Monday, August 12, 2013


As I've noted before, Congress is mostly unable to evaluate the NSA's procedures and McClatchy reports that it's also unwilling to disclose relevant information about American intelligent agencies.
Senate intelligence panel could seek to declassify documents; it just doesn’t

By Ali Watkins | McClatchy Washington Bureau
Posted on Monday, August 12, 2013

The Senate established the Intelligence Committee to replace the so-called Church Committee, chaired by the late Sen. Frank Church, D-Idaho.

As a part of this oversight, Section 8 of the resolution lays out a process by which a member of the Intelligence Committee may seek the declassification of information that he or she thinks is of public interest, even if the executive branch labels the material top secret.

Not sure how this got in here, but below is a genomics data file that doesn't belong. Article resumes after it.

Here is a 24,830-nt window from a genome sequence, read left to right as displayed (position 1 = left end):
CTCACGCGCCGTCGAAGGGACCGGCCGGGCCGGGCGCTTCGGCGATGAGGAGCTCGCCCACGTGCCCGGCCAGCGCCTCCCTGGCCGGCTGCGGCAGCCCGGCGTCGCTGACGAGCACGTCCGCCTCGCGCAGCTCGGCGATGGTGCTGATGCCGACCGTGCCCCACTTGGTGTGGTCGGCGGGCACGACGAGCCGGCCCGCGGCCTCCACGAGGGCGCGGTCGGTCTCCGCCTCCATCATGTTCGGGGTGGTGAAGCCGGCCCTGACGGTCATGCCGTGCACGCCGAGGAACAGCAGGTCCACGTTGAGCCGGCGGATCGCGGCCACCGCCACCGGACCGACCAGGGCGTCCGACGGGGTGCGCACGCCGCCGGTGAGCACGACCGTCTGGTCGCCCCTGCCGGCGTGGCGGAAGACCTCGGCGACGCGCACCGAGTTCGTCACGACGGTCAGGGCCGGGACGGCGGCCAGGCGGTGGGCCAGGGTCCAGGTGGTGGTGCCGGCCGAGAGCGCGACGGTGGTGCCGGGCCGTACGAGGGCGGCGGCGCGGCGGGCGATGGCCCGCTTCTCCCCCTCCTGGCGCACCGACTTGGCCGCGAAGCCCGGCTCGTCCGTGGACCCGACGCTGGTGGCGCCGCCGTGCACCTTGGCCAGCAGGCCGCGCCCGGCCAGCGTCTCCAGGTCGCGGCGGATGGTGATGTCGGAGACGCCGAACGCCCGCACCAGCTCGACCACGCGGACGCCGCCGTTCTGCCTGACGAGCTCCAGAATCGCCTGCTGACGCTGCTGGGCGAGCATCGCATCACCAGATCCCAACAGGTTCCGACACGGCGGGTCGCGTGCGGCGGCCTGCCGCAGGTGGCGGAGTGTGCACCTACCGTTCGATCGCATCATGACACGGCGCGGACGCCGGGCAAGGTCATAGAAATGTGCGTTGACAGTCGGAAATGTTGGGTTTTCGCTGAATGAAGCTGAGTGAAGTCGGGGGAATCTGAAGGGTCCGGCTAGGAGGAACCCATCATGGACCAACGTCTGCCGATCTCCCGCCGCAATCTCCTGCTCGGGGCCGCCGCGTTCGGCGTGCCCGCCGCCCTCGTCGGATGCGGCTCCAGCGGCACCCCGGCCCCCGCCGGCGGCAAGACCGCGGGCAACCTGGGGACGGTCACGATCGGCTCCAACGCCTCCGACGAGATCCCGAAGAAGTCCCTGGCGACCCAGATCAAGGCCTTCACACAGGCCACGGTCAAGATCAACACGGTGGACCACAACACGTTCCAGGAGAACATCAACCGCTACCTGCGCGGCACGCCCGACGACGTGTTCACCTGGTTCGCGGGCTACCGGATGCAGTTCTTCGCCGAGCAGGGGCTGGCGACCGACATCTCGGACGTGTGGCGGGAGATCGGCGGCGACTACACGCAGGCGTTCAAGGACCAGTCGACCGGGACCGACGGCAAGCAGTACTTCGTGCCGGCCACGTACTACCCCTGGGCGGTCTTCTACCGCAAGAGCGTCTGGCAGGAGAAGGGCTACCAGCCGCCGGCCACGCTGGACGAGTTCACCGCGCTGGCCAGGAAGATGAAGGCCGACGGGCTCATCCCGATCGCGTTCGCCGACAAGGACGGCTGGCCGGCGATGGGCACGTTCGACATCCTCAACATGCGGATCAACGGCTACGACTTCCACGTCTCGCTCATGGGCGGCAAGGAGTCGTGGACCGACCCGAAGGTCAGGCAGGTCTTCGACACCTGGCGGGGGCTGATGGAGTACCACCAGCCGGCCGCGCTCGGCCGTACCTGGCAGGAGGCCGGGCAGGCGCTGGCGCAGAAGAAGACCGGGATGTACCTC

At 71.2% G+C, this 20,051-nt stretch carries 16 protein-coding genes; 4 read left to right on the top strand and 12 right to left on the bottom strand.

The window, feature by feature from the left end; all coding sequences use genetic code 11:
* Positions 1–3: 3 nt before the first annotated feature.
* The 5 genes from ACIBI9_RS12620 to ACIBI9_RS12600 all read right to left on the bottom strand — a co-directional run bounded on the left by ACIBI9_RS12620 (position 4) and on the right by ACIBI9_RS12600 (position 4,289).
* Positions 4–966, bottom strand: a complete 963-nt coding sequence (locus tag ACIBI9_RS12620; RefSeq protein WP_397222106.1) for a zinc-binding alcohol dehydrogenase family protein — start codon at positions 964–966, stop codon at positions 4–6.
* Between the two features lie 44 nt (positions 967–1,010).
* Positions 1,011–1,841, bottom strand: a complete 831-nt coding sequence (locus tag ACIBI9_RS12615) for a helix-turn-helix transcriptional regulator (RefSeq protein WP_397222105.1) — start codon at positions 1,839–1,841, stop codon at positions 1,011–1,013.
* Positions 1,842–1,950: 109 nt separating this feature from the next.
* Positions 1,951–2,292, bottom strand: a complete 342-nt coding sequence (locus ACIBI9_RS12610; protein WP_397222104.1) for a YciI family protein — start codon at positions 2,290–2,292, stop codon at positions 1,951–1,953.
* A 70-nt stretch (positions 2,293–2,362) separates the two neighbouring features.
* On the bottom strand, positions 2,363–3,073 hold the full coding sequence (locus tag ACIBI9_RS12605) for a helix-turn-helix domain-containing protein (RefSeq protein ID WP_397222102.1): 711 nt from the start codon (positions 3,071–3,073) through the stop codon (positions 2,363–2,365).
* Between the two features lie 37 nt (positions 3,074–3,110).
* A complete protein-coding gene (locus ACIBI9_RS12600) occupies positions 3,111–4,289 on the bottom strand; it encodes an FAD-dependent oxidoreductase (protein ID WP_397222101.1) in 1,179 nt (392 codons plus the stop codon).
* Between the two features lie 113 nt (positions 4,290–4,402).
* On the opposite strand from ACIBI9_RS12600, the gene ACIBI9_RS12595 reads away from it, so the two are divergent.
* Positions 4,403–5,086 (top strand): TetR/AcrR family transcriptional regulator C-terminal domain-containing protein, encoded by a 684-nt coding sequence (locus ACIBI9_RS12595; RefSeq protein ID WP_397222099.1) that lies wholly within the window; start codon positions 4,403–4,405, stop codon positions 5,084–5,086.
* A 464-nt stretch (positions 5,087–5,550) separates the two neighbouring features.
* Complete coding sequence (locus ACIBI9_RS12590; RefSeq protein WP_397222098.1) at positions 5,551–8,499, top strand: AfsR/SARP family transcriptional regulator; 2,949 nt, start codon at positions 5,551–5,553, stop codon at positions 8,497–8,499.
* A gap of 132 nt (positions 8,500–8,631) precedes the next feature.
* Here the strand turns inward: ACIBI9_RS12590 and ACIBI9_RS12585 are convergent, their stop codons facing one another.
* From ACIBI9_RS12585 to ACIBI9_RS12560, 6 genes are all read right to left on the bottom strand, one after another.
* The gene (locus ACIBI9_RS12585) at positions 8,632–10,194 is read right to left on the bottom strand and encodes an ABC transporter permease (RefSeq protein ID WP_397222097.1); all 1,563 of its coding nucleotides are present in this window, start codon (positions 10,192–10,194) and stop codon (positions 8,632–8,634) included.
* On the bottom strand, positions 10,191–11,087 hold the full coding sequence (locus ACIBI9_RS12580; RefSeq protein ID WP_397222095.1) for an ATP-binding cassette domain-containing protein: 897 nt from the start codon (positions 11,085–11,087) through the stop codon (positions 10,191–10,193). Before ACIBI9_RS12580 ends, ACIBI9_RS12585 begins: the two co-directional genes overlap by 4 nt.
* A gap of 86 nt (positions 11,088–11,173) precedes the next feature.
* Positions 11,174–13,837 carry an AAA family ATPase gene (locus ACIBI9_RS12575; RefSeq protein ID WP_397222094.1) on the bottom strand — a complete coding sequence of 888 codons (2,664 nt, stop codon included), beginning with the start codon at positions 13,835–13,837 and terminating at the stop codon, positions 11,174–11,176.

“The select committee may, subject to the provisions of this section, disclose publicly any information in the possession of such committee after a determination by such committee that the public interest would be served by such disclosure,” the section reads.

The process begins with a committee vote. If a majority of members vote to declassify, and the executive branch continues to resist, the issue is taken to the Senate floor. The chamber can do one of three things: Approve the disclosure, disapprove the disclosure or allow the Intelligence Committee to make the decision.

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